Discuss with your friends and family members about how their class privilege affects environmental activism. Environmental justice is super popular among young folks, and the ‘environmental movement’ has taken a lot of justified heat for being a majority-white space led by white and often class-privileged, cis men (in other words, those most insulated from the worst impacts of climate change).
As a community of young people with class privilege and access to wealth, we, grimly, financially benefit from the climate crisis; our families’ wealth, personal incomes, and/or investment portfolios are often connected to the fossil fuel industry. Globally and locally, poor and working-class people, people of color, and Indigenous people are disproportionately harmed by the violence of climate change, and it is essential for us to continue to practice solidarity and center the voices of those most impacted as the Green New Deal develops.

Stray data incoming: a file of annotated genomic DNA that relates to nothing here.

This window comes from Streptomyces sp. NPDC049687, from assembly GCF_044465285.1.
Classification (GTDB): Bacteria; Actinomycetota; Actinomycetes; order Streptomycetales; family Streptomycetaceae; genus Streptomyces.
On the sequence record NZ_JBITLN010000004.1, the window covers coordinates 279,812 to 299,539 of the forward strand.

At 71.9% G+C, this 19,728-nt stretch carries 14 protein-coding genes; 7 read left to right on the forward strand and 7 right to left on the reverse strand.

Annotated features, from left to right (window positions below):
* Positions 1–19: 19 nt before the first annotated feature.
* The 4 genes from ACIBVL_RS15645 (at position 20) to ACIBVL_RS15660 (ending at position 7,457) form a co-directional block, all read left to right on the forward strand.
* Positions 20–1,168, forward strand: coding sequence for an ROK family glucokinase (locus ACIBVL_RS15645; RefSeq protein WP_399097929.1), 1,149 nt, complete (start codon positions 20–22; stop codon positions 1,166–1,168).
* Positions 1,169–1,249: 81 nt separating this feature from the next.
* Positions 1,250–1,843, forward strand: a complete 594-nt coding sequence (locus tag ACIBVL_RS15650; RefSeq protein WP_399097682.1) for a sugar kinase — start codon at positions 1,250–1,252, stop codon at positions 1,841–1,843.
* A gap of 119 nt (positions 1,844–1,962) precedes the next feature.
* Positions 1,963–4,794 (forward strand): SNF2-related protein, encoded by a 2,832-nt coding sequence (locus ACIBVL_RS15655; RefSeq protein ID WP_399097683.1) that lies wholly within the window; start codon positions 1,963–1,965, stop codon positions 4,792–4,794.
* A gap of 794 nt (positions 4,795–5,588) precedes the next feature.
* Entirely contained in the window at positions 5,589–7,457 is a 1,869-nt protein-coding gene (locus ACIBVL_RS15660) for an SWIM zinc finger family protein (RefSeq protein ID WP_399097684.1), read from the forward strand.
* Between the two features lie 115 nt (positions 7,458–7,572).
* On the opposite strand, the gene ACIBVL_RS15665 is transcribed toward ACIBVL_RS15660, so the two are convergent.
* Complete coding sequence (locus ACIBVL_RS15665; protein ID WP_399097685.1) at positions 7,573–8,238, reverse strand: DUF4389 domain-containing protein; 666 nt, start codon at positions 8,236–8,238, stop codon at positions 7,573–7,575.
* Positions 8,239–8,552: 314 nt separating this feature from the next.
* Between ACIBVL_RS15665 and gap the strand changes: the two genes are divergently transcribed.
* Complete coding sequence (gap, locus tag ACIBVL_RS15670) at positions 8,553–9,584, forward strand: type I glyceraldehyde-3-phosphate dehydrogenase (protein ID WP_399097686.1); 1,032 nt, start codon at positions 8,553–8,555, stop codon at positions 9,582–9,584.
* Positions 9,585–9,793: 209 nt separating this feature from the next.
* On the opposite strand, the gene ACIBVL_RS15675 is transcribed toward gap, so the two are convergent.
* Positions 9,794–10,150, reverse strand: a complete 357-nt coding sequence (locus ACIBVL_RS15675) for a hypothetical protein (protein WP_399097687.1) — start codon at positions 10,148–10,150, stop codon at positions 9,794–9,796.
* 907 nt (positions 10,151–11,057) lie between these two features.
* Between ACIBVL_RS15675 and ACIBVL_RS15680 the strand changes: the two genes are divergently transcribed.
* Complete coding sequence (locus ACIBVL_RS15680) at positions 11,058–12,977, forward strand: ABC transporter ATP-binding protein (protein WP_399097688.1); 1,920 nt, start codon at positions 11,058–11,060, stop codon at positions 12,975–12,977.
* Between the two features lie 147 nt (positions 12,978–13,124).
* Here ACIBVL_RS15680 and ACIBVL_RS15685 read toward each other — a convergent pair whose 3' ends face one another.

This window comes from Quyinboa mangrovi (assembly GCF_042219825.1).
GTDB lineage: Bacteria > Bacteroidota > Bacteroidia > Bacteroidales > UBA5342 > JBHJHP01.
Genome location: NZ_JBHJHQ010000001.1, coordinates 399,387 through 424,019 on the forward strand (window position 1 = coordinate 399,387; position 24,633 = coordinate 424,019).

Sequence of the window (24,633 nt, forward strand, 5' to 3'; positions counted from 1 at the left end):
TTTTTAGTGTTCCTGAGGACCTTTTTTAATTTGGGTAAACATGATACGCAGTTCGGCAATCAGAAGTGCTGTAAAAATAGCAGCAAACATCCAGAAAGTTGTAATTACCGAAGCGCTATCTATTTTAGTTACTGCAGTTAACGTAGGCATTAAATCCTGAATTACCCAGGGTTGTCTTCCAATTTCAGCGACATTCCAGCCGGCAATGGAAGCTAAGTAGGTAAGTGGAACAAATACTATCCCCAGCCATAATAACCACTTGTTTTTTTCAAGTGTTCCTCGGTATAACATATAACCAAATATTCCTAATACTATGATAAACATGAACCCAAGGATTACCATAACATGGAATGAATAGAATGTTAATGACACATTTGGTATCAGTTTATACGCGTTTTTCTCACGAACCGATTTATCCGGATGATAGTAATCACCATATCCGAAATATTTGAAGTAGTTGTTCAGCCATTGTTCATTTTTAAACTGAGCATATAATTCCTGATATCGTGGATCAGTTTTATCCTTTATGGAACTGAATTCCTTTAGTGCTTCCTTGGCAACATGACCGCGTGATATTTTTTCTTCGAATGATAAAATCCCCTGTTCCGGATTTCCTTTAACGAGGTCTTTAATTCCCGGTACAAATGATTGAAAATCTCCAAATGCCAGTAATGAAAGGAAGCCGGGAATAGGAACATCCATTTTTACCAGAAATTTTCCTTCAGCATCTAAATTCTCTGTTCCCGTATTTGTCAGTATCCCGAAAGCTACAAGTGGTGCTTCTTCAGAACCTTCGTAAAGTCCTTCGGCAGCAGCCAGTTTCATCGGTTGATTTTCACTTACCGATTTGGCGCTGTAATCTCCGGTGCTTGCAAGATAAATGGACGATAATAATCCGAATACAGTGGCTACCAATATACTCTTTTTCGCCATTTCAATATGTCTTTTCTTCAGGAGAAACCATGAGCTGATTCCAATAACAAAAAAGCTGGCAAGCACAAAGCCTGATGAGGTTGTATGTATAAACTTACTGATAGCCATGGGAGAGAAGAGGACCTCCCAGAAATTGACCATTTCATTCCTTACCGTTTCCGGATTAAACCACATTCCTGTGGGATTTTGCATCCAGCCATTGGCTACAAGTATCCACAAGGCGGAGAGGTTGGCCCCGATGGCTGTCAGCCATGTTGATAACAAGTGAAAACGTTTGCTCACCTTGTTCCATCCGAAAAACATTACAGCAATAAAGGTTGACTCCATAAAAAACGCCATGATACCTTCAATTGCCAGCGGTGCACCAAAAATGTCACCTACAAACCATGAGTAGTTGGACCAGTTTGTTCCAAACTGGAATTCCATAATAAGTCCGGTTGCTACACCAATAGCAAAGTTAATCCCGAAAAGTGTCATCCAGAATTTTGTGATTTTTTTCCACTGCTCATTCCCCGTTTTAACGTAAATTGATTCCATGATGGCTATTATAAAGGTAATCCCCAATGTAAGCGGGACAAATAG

For those of us with class privilege and/or access to wealth, being in solidarity with poor and working-class led environmental movements might look like taking up fewer leadership roles (paid or unpaid) and instead figure out how to support the leadership of frontline organizations led by those hurt first and worst by extractive industries and rich-humans-and-industry-caused climate crises.
Always be amplifying the leadership of frontline-led environmental organizations!
- Get out in the streets in 2019. In 2017, Resource Generation members turned out at the People’s Climate March to support a direct action with the It Takes Roots coalition (a coalition comprised of North American based networks of grassroots organizations such as Global Grassroots Justice Alliance, the Indigenous Environmental Network, Climate Justice Alliance, and Right to the City) because we know that economic justice is climate justice. One of our campaign partners, Center for Popular Democracy, will be one of the organizations out in the streets helping lead the charge on this in 2019, let’s join them!